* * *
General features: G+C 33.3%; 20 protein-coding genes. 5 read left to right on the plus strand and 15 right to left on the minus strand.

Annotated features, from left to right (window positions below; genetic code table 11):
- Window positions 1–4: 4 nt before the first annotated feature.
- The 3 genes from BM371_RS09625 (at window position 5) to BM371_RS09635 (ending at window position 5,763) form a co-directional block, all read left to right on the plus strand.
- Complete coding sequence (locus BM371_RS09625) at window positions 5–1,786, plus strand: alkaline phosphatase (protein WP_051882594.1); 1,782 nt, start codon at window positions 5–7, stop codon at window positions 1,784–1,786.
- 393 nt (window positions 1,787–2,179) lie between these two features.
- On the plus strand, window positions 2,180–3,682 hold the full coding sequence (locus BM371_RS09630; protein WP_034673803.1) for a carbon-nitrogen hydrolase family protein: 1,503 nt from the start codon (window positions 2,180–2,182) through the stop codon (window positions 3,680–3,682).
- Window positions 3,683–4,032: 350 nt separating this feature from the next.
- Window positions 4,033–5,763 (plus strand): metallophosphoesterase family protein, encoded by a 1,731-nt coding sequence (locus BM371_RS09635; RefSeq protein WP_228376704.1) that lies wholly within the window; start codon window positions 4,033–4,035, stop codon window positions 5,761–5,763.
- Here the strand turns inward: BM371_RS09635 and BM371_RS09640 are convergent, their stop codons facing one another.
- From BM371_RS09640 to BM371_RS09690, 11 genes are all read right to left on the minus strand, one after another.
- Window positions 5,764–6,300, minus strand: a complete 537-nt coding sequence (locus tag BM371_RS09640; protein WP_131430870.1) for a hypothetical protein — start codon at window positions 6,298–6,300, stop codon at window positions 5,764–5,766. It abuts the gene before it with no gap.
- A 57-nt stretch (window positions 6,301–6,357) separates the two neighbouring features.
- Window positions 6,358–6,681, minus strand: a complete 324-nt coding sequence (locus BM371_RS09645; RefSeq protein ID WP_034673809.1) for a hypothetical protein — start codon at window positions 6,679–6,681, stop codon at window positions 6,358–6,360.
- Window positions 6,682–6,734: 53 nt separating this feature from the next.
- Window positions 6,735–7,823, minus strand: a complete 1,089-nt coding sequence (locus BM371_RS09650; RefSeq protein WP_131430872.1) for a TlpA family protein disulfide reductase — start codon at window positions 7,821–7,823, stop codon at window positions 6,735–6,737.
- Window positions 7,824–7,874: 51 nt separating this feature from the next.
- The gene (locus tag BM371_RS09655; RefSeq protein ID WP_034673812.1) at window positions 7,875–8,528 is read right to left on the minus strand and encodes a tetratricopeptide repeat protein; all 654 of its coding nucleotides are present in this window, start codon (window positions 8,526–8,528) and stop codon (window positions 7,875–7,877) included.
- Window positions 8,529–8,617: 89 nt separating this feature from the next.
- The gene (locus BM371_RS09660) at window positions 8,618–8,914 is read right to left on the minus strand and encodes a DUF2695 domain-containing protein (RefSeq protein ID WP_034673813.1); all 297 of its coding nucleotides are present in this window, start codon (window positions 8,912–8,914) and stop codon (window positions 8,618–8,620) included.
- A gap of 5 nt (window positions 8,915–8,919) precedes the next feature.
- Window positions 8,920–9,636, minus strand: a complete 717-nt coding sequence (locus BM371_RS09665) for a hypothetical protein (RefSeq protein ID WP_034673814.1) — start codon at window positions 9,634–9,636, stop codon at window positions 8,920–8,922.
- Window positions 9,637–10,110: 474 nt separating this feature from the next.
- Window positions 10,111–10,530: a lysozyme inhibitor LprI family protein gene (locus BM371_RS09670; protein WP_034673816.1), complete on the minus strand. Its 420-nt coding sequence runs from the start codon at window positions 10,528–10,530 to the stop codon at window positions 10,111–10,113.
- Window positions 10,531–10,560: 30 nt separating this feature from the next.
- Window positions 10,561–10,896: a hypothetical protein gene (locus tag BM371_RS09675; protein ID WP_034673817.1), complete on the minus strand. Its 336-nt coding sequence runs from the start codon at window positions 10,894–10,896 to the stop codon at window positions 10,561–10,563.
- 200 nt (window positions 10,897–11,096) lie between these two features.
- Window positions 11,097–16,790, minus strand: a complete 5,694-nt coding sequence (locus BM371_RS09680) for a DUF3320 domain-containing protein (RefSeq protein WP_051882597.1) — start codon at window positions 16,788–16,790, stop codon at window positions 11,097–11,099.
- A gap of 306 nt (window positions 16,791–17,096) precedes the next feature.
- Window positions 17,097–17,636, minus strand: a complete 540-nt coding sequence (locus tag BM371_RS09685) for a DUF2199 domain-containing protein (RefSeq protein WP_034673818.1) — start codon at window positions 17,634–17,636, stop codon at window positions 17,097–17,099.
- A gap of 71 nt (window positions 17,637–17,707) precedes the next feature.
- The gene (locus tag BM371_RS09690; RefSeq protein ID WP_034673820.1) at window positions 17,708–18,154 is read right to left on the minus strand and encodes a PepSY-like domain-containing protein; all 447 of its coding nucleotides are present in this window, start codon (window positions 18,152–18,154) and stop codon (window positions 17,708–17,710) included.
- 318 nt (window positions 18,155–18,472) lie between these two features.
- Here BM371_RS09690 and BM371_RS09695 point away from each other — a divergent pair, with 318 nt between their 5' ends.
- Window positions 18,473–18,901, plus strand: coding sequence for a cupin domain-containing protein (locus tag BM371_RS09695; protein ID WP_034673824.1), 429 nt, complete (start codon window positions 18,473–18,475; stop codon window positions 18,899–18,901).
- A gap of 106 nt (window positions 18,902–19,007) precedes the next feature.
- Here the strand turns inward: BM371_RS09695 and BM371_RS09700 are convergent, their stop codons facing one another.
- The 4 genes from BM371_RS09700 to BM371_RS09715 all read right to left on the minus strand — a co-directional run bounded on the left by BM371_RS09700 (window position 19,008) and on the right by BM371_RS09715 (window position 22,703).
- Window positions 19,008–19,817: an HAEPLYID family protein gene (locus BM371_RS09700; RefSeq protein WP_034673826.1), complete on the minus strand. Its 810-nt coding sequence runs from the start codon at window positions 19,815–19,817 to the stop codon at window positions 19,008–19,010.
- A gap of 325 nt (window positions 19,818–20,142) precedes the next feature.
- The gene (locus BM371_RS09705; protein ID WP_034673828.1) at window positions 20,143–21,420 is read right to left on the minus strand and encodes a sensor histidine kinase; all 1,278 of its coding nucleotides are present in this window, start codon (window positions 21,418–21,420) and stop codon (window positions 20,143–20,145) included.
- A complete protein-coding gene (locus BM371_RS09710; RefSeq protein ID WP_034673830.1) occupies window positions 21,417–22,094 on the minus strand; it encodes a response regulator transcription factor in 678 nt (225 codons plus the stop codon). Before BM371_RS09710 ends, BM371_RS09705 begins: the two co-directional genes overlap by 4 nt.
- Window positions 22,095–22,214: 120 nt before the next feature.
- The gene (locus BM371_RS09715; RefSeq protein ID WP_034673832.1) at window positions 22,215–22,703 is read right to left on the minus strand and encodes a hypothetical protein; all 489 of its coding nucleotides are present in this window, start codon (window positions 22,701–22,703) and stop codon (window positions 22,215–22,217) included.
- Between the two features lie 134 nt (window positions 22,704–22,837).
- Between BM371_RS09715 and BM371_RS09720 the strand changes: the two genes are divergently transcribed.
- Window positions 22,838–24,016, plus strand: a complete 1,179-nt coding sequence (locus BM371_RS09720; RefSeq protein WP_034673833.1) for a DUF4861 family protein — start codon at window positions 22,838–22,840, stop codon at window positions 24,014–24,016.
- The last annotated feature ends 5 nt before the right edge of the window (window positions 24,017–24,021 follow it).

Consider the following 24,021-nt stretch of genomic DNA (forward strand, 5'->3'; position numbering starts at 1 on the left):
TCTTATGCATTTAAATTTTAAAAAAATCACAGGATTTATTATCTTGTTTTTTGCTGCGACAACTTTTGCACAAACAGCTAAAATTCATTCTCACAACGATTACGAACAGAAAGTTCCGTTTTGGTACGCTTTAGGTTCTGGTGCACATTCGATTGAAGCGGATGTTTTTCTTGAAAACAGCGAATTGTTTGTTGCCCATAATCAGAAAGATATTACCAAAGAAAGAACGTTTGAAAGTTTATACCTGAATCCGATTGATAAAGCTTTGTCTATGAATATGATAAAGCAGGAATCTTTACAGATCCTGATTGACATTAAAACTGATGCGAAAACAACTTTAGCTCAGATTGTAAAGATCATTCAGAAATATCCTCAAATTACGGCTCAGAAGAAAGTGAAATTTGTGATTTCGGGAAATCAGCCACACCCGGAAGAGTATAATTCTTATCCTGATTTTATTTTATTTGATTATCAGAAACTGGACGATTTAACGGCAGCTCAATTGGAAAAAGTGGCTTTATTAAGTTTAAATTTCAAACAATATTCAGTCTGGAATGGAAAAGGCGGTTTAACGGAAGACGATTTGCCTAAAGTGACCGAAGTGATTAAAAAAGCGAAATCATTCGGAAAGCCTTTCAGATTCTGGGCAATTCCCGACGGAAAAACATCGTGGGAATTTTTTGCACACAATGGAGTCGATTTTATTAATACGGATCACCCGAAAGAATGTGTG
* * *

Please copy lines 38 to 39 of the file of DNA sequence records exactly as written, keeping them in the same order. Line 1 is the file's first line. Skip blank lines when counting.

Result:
- The 4 genes from BM371_RS09700 to BM371_RS09715 all read right to left on the minus strand — a co-directional run bounded on the left by BM371_RS09700 (window position 19,008) and on the right by BM371_RS09715 (window position 22,703).
- Window positions 19,008–19,817: an HAEPLYID family protein gene (locus BM371_RS09700; RefSeq protein WP_034673826.1), complete on the minus strand. Its 810-nt coding sequence runs from the start codon at window positions 19,815–19,817 to the stop codon at window positions 19,008–19,010.